The first night I spent in my hostel was nice and warm and I had a really good sleep, after visiting so many places the day before. As mentioned before, this trip to Korea was the first trip I’d done, so alot of things I get excited or surprised about might seem a little… suaku.. but it’s the little things that matter, right? 😀
When you’re in Korea during spring time, the nights are cold and you’ll need a thick blanket. Even without aircon – that kinda blew my mind. Lol. Once again, at this point in April 2013, I had not experienced anything other than Singapore’s weather before, so it was new to me!
Another one of those little things that surprised me was how insanely cold taking a shower would be. Like seriously, it was probably about 10 degrees in the mornings there, and it was so cold I would get chills. Just standing there in the shower would give me goosebumps. Lol.
The mornings are warm but nice and cool, so proper thermal wear would be handy. And I obviously didn’t have that, which meant on several occasions I was freezing my butt off. In this picture I was wearing three layers (excluding underwear) and I still felt chilly. And do not wear thin leggings like I did – invest in some thick stockings.
Got my hazelnut latte from Ediya on the first floor of our hostel building. The toast is from further up the street – exit Backpackers’, turn right on the main road, and just a few shops away you’ll see a little toast shop on your right. There’s usually a line in the mornings, but the service is pretty fast and the food is whipped up on the spot. You can’t really see it here but this is a bacon and cheese toast. What did I tell ya? Breakfast for champions! Mmmm, bacon.
Our itinerary for our second day around Seoul was centered around one district, so for budget travellers, this will save you some money and time as there’s lots to see in the area.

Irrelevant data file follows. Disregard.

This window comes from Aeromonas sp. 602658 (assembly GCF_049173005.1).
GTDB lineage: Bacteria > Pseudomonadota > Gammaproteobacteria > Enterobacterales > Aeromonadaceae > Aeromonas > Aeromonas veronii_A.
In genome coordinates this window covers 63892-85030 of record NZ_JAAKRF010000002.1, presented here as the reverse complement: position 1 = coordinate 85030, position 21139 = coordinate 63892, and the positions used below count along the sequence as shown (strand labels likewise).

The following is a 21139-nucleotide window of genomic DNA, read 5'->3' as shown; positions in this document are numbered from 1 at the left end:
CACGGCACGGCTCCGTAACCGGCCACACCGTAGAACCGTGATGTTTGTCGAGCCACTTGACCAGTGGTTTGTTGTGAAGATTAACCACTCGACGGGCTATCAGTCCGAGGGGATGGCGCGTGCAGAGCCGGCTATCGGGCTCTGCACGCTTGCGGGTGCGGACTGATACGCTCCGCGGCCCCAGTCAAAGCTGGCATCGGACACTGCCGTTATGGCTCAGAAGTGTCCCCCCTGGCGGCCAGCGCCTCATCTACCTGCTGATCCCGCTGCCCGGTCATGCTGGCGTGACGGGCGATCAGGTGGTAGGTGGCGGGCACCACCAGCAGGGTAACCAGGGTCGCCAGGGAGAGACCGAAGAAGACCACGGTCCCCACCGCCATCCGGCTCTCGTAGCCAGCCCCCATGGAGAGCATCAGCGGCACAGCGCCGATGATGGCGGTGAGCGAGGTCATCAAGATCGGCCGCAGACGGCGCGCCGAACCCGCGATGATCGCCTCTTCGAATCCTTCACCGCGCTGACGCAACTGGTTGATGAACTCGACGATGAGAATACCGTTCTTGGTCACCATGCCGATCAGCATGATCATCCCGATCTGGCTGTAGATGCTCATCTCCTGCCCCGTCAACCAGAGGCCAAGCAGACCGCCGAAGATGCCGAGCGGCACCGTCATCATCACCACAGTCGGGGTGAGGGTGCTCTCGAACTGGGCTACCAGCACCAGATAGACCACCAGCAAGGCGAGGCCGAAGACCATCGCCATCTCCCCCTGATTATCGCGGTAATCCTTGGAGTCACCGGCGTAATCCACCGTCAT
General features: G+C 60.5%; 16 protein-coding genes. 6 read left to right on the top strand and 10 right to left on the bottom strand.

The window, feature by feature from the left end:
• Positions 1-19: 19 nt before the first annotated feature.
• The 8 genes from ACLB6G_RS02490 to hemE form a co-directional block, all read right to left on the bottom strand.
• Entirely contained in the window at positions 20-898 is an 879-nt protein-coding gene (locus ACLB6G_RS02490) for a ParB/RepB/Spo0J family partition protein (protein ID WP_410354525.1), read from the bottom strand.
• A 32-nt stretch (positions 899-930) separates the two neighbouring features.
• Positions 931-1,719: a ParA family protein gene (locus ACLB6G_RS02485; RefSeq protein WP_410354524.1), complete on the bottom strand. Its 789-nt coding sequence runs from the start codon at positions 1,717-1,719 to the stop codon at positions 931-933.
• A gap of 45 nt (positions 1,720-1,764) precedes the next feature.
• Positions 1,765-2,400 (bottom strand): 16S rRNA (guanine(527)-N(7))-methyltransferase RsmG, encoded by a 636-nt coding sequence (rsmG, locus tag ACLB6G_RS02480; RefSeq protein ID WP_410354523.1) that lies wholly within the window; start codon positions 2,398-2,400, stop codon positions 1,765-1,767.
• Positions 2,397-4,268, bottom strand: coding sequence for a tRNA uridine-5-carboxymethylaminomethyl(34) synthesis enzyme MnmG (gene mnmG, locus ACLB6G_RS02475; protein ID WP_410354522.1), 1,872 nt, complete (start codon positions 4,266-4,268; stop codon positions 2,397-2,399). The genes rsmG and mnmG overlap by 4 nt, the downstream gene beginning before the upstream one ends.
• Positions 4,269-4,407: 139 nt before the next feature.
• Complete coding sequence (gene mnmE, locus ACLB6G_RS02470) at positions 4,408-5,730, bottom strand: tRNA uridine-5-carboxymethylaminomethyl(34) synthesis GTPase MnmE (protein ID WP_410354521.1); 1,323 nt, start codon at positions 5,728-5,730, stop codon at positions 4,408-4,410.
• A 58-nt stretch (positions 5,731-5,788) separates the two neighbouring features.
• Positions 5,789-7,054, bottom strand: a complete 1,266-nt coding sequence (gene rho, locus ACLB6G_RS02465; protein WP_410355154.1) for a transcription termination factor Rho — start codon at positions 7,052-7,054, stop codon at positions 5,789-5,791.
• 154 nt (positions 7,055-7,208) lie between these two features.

We made our way through Chebu-dong, Gyeongbokgung Palace, Samcheon-dong, Insadong, and then to Myeongdong. In this post, I’ll focus on the first two.
I’ll bring up this map in this post and the next, to show you how to follow the same route to go through all the attractions in one day.
One of Chris’s friends was taking us to a good place for lunch, and at that point I didn’t know where I was going. I just followed the group lol. And just a short walk away from the subway station, we arrived to this place:
Toksokchon Samgyetang Restaurant! Tosokchon isn’t on the main street, but in an alleyway, however it’s not too hard to find and just a short distance from the train station.
I did some googling and apparently, this is one of the best rated samgyetang (Korean ginseng chicken) places around Seoul. And usually there’s a really insane queue with a waiting time of at least half an hour. But thankfully, we got there early, around 11.30 am, and we got a seat right away!
And you really need to get there early to beat the queue – here’s the amount of people already outside the entrance (queue starts inside) when we left the place, somewhere after noon:
The whole place is set in traditional Korean tatami style, which I really love. You take off your shoes outside your room, sit on the floor with the low tables. And the air flows in from the outside so everything just feels really fresh and healthy.
They served us some jars with cabbage kimchi and radish kimchi – I need to just reiterate how awesome the kimchi in Korea really is, compared to what you get in Singapore or elsewhere.